Please excuse me for a brief moment while I jump up and down in moderated excitement. There is a bill pending in the state legislature so lathered with common sense that it became easily recognizable from many of the other bills that will be discussed this session (i.e. voucher bill, bathroom bill, marriage bill, run over protesters with your car bill, etc.).
Senator Mark Green of Clarksville and Representative Jay D. Reedy of Erin have co-introduced a bill that is appropriately nicknamed “The Teachers’ Bill of Rights.” If SB0014/HB1074 passes, it will send a clear message to all educators that the legislature has our collective backs. The much-needed byproduct of this bill is that it should help increase enrollment in teacher prep programs at our state universities. Tennessee is at the beginnings of what will become a severe teacher shortage unless drastic measures are taken immediately. Governor Haslam’s proposal to increase education funding will certainly help as will this Teachers’ Bill of Rights.
Here is the full text of the bill: “This bill creates a list of rights and protections for educators. Under this bill, every ‘educator,’ meaning any teacher, principal, supervisor or other individual required by law to hold a valid license of qualification for employment in the public schools of this state, has the right to: (1) Act upon the educator's own conscience, so long as the educator does not attempt to proselytize students, disrupt the educational process, or act as a potential threat to student safety; (2) Report any errant, offensive, or abusive content or behavior of students to school officials or appropriate agencies; (3) Provide a safe classroom and school; (4) Defend themselves and their students from physical violence or harm; (5) Share information regarding a student's education experience, health, or safety with the student's parent or legal guardian, unless prohibited by the federal Family Educational Rights and Privacy Act (FERPA); and (6) Review all materials brought into the educator's classroom or utilized with their students. This bill specifies that an educator must not be expected to waive this particular right.
This bill further provides that an educator is not: (1) Required to spend the educator's personal money to appropriately equip a classroom; (2) Evaluated by professionals, under the teacher evaluation advisory committee, without the same subject matter expertise as the educator; (3) Evaluated based on the performance of students whom the educator has never taught; or (4) Relocated to a different school based solely on test scores from state mandated assessments.”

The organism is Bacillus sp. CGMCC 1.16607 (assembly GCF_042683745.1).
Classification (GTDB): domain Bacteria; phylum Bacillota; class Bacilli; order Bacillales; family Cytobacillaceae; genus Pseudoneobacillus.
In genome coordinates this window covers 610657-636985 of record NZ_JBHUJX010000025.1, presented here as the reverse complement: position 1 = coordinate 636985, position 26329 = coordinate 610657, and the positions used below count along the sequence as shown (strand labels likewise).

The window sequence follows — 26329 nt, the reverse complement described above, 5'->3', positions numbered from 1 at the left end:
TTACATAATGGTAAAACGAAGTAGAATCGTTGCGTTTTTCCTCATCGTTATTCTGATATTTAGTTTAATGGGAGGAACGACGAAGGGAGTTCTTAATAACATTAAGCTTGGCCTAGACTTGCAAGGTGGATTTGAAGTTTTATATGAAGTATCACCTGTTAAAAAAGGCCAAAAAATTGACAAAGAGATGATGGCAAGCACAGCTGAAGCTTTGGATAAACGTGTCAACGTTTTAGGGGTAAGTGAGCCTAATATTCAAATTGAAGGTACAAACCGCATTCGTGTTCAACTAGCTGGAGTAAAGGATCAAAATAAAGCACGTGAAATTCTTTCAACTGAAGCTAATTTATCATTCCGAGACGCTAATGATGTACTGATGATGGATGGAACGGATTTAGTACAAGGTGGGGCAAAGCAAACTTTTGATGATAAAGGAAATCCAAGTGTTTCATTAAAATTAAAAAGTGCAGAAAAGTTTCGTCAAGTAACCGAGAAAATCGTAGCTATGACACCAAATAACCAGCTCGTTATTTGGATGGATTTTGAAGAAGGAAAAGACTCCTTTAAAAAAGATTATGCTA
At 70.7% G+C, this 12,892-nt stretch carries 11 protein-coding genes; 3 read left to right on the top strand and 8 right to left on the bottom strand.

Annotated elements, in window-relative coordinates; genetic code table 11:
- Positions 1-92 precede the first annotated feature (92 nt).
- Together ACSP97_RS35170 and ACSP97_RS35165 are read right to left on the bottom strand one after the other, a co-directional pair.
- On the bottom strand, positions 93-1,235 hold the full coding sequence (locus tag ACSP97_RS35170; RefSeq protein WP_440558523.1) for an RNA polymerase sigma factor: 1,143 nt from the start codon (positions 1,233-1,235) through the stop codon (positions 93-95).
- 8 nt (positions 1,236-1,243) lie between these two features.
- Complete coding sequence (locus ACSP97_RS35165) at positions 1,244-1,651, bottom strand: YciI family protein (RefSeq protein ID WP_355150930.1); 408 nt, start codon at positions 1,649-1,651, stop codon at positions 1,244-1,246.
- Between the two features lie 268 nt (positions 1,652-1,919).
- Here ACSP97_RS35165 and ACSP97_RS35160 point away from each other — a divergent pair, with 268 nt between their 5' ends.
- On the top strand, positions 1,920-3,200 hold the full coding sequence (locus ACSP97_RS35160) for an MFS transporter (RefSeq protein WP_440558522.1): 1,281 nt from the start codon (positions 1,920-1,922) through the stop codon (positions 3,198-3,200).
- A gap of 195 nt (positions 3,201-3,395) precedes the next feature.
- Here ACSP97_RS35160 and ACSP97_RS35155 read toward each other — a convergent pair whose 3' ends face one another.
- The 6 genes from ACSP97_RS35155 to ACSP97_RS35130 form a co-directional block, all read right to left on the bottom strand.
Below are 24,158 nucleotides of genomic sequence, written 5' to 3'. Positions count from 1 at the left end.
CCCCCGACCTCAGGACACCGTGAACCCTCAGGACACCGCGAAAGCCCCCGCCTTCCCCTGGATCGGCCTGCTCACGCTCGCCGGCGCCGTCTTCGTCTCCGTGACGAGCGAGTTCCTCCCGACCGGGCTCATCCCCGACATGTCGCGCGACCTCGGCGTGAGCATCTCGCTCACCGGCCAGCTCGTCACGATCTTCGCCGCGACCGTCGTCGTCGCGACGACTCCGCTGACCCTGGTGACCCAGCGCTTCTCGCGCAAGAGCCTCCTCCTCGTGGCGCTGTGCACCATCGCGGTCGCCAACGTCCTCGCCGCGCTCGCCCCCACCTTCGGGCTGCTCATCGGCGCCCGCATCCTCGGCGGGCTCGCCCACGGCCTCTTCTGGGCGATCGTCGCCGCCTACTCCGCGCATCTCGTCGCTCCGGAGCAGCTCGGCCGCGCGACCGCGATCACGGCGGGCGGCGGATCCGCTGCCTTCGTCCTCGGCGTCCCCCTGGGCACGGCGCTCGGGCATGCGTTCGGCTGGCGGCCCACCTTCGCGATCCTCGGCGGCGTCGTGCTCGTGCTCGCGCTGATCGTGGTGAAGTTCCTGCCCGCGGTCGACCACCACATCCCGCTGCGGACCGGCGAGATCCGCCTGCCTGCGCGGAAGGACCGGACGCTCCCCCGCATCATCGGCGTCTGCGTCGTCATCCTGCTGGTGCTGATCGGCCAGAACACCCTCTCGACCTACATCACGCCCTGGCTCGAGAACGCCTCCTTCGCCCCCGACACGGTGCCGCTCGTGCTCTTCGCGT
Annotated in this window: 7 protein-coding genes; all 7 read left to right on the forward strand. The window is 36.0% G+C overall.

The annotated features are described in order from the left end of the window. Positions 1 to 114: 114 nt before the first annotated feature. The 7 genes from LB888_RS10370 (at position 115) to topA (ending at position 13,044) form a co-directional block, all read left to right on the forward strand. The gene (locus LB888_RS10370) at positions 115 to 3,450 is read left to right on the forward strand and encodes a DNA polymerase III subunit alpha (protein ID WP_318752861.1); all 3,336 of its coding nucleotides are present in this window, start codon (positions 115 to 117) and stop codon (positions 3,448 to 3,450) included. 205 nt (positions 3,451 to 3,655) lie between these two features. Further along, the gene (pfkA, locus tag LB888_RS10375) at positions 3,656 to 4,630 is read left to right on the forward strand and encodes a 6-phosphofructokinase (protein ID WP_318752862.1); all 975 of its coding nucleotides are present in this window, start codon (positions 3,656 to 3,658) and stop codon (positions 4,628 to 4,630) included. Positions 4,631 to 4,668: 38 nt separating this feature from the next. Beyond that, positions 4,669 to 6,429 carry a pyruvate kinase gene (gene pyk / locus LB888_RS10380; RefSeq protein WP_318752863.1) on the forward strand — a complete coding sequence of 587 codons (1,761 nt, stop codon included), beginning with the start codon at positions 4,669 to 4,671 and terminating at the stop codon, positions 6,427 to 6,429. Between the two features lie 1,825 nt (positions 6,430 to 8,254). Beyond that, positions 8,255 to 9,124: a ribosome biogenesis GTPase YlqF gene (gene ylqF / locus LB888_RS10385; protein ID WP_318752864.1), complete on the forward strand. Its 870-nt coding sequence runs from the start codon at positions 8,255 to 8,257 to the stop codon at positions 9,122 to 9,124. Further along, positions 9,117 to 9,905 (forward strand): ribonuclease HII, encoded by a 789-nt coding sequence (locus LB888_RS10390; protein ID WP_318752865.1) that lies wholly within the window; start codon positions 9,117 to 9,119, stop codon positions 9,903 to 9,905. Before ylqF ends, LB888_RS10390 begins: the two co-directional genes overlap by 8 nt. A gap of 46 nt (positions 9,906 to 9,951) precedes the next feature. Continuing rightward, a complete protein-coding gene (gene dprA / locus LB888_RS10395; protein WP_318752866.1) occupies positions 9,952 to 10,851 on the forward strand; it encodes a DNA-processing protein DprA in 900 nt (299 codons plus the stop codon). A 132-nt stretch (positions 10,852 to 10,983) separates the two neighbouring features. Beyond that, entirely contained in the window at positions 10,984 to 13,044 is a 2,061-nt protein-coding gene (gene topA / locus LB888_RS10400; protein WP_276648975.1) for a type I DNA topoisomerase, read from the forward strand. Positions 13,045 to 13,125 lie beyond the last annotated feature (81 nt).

In my view, the most impactful elements of the Teachers’ Bill of Rights are the last four items. Teachers have been saying for decades that we shouldn’t be expected to purchase our own school supplies. No other profession does that. Additionally, it makes much-needed changes to the evaluation system. It is difficult, if not impossible, to argue against the notion that we should be evaluated by other educators with the same expertise. While good teaching is good teaching, there are content-specific strategies that only experts in that subject would truly be able to appreciate fully. Both the Coffee County Education Association and the Tennessee Education Association support this bill.
As this bill moves forward and hopefully becomes law, I briefly want to address a few concerns I have with it as it is currently written. The language in the bill is vague in parts, and needs clarity. For example, what, exactly, does it mean to provide “a safe classroom and school”? This can be misconstrued in many unintended ways. Will this open the door for teachers to carry weapons into their classrooms? If so, then it will create a dangerous and deadly precedent. Also, who will pick up the slack when teachers need classroom supplies and will no longer be expected to buy the supplies themselves? If this responsibility falls on local governments, it could result in unintended tax increases. The state has a surplus of money, and it should be forthcoming in funding classroom supplies. Further, I wonder what enforcement mechanisms will be in place when--not if--these laws are broken. These issues need to be worked out before this bill becomes law. In the meantime, I commend Sen. Green and Rep. Reedy for standing up for teachers and introducing common sense legislation that will actually improve the teaching profession. Please take the time to call them or tweet them your support for this bill!